Sorting out what can be recycled

Residents learning how to sort their recyclables and reject items that cannot be recycled at the new recycling point at Block 868, Yishun Street 81. Teaching sessions will be held there once a month.
Residents learning how to sort their recyclables and reject items that cannot be recycled at the new recycling point at Block 868, Yishun Street 81. Teaching sessions will be held there once a month.ST PHOTO: AZIZ HUSSIN

More residents in Nee Soon will learn how to sort out items that can be recycled, thanks to a new recycling point launched yesterday.

The recycling point will serve as a meeting place where residents can learn from volunteers how to sort out recyclable items such as paper, plastic and metal.

More than 10 volunteers will be stationed at the void deck of Block 868, Yishun Street 81, where the recycling point is, once a month.

Yesterday, more than 100 residents showed up with items such as plastic bottles and old clothing to kick-start the opening of the new recycling point.

Among them was Mr Toh Boon Teck, 62, who said he has learnt about the kind of items that can be recycled and how they should be sorted before being put in recycling bins. "Previously, I didn't know we had to sort out the items before placing them in the bins," said the warehouse assistant. "I (also) think it's important for us to reuse our items as much as we can."

A volunteer at yesterday's event, engineer Michael Toh, 41, said residents were also taught how to separate different kinds of materials for more efficient recycling.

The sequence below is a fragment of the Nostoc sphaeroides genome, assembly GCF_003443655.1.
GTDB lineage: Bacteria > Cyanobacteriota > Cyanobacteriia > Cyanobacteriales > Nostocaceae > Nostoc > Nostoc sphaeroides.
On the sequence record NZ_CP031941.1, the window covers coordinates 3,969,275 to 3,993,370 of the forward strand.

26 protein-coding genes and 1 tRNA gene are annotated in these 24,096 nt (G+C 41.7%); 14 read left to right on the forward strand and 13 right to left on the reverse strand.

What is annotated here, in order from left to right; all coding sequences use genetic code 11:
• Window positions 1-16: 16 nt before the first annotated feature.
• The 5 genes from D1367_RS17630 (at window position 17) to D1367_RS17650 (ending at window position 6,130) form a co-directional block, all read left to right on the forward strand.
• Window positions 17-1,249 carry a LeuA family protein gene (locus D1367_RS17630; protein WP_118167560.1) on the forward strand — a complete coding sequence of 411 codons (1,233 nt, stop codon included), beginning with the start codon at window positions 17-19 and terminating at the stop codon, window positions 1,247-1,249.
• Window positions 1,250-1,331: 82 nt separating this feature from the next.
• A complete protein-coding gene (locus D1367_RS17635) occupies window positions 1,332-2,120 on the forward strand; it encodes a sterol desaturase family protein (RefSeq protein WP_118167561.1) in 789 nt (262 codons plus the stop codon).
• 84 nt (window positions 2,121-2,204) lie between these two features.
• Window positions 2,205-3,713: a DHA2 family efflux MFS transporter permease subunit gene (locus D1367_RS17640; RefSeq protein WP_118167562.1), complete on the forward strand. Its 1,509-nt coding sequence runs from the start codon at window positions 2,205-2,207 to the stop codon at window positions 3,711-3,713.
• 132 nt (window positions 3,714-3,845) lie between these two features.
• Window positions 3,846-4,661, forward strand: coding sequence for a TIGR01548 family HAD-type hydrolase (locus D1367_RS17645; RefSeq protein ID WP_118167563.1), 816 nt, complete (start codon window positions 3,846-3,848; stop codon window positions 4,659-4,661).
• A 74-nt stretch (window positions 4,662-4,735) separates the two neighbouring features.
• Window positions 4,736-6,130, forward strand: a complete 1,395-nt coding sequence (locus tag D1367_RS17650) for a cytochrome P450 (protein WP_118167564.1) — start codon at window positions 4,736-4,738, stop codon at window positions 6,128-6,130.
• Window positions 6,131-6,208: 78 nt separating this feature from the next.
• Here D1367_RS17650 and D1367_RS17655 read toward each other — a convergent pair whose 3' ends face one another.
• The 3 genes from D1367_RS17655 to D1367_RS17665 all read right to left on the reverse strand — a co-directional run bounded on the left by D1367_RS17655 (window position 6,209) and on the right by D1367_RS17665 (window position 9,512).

Paper in black and white, for instance, is usually easier to recycle than paper in other colours, and should thus be separated.

Mr Toh added: "It's good to teach people how to recycle. At the end of the day, it's all about cutting down unnecessary usage and saving our resources for the next generation."

The new recycling point adds to another one launched elsewhere in Nee Soon South two years ago.

Said Member of Parliament for Nee Soon GRC Lee Bee Wah: "While recycling is common these days, many are still unaware of the importance of separating recyclable materials. Our initiative is pro-active... Through the experience, participants can also become ambassadors for the movement."

By 2030, Singapore wants to have an overall recycling rate of 70 per cent. However, its domestic recycling rate has been falling. It fell from about 20 per cent in 2013 to 19 per cent last year.

A version of this article appeared in the print edition of The Straits Times on October 12, 2015, with the headline 'Sorting out what can be recycled'. Print Edition | Subscribe